Sunday, January 14, 2018

Back from the ashes: African White-backed Vulture in Extremadura, Spain 17/5/17

17/5/17 was one of my last days of PhD fieldwork in Spain. We worked north-east of Trujillo in Extremadura. My route of point-counts and transects in agro-steppe habitat was about 3 km east of the small village of Torecillas de la Tiesa. Shortly after 07:00 I walked towards a group of vultures sat on the ground, clearly attracted by a carcass. From a distance I could see that the group contained Eurasian Griffons and several Cinereous Vultures too. Then I noticed a very small and extremely pale vulture, and alarm bells went off inside my head. I was still quite distant from the vultures, but I took some record shots, and quickly sent them off to a couple of local birders. This is a screenshot of a Whatsapp conversation:

I then approached the vultures very slowly, improving my photos as I got closer. It was still rather chilly, early in the morning, and the vultures were not keen to take off and give up their breakfast. I got some pretty good photos of the bird. It eventually took off but only to land about 100m away. I was getting really excited about this bird. I googled some photos on my phone and it looked alright! Then my Spanish friends got back to me, after studying more back-of-camera photos I had sent them, and said it was probably just a heavily-bleached and miserable Eurasian Griffon. I had trouble to accept that verdict, but I had little more time to spend on this bird (I had other birds to count) and walked away leaving the vultures there around the carcass. I posted this bird in my blog, half-hoping someone would pick it up from there. But that never happened, and then it was back to the UK and to my university & family duties. I let go of this bird and forgot all about it. Because of storage space shortage, on the evening of the find I deleted most of the photos I took of the vulture, and kept only five originals (luckily).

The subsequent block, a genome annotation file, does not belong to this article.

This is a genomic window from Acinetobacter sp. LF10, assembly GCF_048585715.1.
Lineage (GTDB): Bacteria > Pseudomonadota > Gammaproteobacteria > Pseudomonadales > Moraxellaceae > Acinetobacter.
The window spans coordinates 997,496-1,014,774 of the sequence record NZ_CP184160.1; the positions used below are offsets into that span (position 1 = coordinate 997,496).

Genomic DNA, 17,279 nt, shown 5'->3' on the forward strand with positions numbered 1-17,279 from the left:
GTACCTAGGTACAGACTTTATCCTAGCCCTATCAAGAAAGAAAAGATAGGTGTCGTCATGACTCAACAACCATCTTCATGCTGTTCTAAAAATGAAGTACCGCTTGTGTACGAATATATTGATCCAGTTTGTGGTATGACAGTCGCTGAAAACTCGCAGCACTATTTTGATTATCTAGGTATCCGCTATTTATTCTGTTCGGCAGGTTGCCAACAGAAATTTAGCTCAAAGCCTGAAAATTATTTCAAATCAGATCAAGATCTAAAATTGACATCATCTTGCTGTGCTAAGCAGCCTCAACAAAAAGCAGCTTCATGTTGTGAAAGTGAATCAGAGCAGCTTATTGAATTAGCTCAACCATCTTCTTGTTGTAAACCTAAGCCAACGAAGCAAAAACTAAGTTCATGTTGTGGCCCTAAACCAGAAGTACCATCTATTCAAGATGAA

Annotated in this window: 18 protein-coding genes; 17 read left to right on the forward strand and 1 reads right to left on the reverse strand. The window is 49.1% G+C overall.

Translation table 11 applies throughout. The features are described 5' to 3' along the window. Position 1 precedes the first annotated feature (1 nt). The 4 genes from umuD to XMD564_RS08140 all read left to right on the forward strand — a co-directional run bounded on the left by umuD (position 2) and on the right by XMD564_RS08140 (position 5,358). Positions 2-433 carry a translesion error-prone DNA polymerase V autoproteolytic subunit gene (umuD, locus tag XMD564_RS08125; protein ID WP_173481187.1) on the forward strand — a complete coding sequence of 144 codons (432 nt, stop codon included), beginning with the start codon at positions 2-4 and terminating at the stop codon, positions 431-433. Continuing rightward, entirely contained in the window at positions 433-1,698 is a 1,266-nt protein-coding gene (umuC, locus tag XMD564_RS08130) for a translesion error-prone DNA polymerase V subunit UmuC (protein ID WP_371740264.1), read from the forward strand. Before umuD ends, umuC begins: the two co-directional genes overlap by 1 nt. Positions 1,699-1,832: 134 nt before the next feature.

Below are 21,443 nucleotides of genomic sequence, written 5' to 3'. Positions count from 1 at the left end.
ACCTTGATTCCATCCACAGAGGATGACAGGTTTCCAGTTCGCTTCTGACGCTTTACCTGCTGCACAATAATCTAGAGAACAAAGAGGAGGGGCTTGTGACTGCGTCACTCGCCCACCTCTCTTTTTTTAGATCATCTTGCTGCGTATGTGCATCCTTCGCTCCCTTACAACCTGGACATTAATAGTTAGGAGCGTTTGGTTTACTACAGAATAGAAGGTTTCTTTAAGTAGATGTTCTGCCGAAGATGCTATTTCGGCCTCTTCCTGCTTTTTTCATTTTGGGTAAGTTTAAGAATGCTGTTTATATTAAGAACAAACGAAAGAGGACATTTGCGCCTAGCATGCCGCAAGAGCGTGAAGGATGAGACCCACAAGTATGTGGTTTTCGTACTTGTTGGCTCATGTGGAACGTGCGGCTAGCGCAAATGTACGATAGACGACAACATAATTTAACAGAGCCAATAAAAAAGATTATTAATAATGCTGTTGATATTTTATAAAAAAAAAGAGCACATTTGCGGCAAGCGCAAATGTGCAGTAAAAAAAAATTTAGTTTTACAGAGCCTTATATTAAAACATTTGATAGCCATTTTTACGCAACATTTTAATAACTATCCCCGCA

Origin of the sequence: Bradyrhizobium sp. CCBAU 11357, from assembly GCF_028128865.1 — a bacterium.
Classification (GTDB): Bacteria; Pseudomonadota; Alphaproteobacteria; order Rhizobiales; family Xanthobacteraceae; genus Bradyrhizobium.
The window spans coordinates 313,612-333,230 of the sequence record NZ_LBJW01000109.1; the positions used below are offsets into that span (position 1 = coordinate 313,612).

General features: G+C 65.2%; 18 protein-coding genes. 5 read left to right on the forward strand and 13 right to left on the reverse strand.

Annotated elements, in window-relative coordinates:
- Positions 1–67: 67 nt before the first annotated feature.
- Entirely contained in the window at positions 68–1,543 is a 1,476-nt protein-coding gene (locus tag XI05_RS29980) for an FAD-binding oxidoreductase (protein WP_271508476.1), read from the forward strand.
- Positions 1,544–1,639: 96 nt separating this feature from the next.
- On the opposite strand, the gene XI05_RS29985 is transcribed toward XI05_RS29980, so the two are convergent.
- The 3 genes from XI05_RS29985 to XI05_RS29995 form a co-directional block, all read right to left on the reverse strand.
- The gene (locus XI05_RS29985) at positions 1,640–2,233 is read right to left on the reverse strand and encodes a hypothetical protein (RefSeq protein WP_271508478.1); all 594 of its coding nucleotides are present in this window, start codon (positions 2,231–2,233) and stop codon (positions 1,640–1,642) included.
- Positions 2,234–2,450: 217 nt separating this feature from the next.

Fast forward to a few days ago. I looked for something in Dick Forsman's recent Raptor ID book. As I browsed through the book, I came across the African White-backed Vulture (AWBV) plates, and suddenly I had this 'bingo!' moment. Everything I could see seemed to fit with my bird. I did some homework, read as much as I can about this relatively under-described vulture. I organised my thoughts into words, and sent my photos with an explanation why I think it's AWBV to several vulture experts, including Dick Forsman and a few Spanish friends. Dick replied back quickly, confirming it's AWBV, elaborating even more on what I had written him. The Spanish experts were less confident, and some repeated the opinion given to me in the field in May 2017, that it's an extremely small, bleached and unhealthy Eurasian Griffon (EG). However, confirmation I received from two top Spanish birders that I respect very much gave me enough confidence to move forward with this identification.